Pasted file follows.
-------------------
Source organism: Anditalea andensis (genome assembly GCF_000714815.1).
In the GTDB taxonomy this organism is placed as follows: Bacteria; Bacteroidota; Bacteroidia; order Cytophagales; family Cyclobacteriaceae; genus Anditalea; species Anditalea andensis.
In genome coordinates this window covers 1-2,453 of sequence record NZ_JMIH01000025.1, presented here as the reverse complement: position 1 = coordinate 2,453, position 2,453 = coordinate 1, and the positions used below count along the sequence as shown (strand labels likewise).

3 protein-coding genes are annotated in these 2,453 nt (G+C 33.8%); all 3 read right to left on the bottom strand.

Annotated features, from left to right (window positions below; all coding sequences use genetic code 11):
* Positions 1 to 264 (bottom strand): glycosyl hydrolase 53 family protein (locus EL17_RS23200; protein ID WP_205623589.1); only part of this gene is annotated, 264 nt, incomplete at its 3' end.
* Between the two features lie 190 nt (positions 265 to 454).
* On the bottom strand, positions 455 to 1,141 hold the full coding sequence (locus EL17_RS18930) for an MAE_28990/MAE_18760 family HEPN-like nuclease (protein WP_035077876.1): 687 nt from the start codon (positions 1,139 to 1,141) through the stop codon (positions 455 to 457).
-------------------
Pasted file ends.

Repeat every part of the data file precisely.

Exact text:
Source organism: Anditalea andensis (genome assembly GCF_000714815.1).
In the GTDB taxonomy this organism is placed as follows: Bacteria; Bacteroidota; Bacteroidia; order Cytophagales; family Cyclobacteriaceae; genus Anditalea; species Anditalea andensis.
In genome coordinates this window covers 1-2,453 of sequence record NZ_JMIH01000025.1, presented here as the reverse complement: position 1 = coordinate 2,453, position 2,453 = coordinate 1, and the positions used below count along the sequence as shown (strand labels likewise).

3 protein-coding genes are annotated in these 2,453 nt (G+C 33.8%); all 3 read right to left on the bottom strand.

Annotated features, from left to right (window positions below; all coding sequences use genetic code 11):
* Positions 1 to 264 (bottom strand): glycosyl hydrolase 53 family protein (locus EL17_RS23200; protein ID WP_205623589.1); only part of this gene is annotated, 264 nt, incomplete at its 3' end.
* Between the two features lie 190 nt (positions 265 to 454).
* On the bottom strand, positions 455 to 1,141 hold the full coding sequence (locus EL17_RS18930) for an MAE_28990/MAE_18760 family HEPN-like nuclease (protein WP_035077876.1): 687 nt from the start codon (positions 1,139 to 1,141) through the stop codon (positions 455 to 457).